Keeping track of  Python package dependencies can be a tricky task, especially when you’ve already got multiple packages installed and you’re not sure what your project is/isn’t using. Thankfully, a tool called virtualenv exists which helps keep track of your packages and lets you isolate installations.

Installing virtualenv is easy – it’s a Python script, and can be obtained by running pip install virtualenv.

Once virtualenv is installed, you can create your virtual environment by running virtualenv my_env_name. This will copy your system’s Python binary (you can specify a custom version by passing the --python=/path/to/your/desired/python flag), and install both pip and setuptools to the my_env_name folder. It also creates an activation script, which you can call by running source my_env_name/bin/activate. Activating your virtual environment will update your PATH to use the newly copied Python, as well as the new packages folder and pip install.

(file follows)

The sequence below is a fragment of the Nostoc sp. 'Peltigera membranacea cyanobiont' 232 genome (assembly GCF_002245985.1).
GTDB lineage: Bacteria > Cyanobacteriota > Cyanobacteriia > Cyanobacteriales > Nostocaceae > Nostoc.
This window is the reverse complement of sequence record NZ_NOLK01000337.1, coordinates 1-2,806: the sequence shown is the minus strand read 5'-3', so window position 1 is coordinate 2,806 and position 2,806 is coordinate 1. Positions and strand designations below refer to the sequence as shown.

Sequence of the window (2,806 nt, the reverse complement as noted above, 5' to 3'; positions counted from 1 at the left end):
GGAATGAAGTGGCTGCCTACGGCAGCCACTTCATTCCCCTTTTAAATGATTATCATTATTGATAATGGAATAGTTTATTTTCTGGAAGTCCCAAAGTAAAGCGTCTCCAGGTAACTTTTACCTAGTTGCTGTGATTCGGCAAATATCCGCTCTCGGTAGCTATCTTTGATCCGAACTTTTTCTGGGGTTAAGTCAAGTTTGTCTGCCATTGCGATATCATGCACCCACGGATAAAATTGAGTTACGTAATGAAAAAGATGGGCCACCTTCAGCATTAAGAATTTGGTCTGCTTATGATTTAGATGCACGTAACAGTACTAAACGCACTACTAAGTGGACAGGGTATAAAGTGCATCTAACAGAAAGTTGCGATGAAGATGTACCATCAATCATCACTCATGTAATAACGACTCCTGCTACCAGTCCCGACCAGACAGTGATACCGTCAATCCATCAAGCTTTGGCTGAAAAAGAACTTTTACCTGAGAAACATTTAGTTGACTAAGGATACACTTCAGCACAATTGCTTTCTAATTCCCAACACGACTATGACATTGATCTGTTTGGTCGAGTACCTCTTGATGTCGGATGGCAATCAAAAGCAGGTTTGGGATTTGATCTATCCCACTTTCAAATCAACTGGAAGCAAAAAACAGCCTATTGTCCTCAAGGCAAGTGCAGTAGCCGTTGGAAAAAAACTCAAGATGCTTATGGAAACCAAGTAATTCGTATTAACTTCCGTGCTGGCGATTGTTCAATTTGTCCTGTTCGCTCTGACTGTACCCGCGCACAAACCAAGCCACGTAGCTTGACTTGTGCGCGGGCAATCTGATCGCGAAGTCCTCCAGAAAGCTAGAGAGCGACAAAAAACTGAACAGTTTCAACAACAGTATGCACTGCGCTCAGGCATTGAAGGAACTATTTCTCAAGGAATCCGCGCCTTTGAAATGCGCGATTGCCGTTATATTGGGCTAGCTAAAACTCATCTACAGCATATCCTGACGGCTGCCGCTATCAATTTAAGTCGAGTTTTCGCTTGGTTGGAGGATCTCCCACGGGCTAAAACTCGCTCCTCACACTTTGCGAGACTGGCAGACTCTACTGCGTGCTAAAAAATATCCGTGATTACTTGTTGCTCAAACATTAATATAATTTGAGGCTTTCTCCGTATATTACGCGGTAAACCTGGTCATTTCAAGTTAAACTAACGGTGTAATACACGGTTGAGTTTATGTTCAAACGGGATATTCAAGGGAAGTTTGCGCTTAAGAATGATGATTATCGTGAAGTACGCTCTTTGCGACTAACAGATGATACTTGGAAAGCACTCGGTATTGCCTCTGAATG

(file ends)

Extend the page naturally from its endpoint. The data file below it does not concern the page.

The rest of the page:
Now that your newly create virtual environment has been activated, any calls to Python, easy_install or pip will be passed to your newly created Python install. This means that pip will install packages to your virtual environment rather than to your system install, and that any system packages that you had previously installed are no longer accessible. A useful side-effect of running under a virtual environment is that both pip and easy_install no longer require special write privileges – you’ll no longer need sudo/root privileges to install packages.

Another handy use of virtualenv is to generate a list of requirements for your project – running pip freeze > requirements.txt will create a pip install -r compatible requirements.txt file for you, allowing you to easily distribute and keep track of project dependencies.

virtualenv can be de-activated by running deactivate from your shell, which restores your environment to its former self.